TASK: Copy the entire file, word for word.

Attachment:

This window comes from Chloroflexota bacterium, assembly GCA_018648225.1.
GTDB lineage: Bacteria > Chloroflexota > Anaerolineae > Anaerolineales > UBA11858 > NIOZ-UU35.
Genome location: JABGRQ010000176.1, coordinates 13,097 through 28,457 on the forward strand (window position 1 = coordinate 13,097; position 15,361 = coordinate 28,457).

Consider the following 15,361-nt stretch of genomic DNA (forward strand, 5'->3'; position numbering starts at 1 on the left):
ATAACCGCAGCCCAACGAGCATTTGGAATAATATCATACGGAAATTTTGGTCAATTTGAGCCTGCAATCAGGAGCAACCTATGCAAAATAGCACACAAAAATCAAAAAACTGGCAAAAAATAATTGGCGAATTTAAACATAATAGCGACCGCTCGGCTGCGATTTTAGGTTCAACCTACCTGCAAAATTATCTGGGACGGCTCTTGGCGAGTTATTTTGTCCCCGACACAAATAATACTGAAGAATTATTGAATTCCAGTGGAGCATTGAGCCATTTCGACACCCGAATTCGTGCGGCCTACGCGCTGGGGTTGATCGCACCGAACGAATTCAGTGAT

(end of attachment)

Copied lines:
This window comes from Chloroflexota bacterium, assembly GCA_018648225.1.
GTDB lineage: Bacteria > Chloroflexota > Anaerolineae > Anaerolineales > UBA11858 > NIOZ-UU35.
Genome location: JABGRQ010000176.1, coordinates 13,097 through 28,457 on the forward strand (window position 1 = coordinate 13,097; position 15,361 = coordinate 28,457).

Consider the following 15,361-nt stretch of genomic DNA (forward strand, 5'->3'; position numbering starts at 1 on the left):
ATAACCGCAGCCCAACGAGCATTTGGAATAATATCATACGGAAATTTTGGTCAATTTGAGCCTGCAATCAGGAGCAACCTATGCAAAATAGCACACAAAAATCAAAAAACTGGCAAAAAATAATTGGCGAATTTAAACATAATAGCGACCGCTCGGCTGCGATTTTAGGTTCAACCTACCTGCAAAATTATCTGGGACGGCTCTTGGCGAGTTATTTTGTCCCCGACACAAATAATACTGAAGAATTATTGAATTCCAGTGGAGCATTGAGCCATTTCGACACCCGAATTCGTGCGGCCTACGCGCTGGGGTTGATCGCACCGAACGAATTCAGTGAT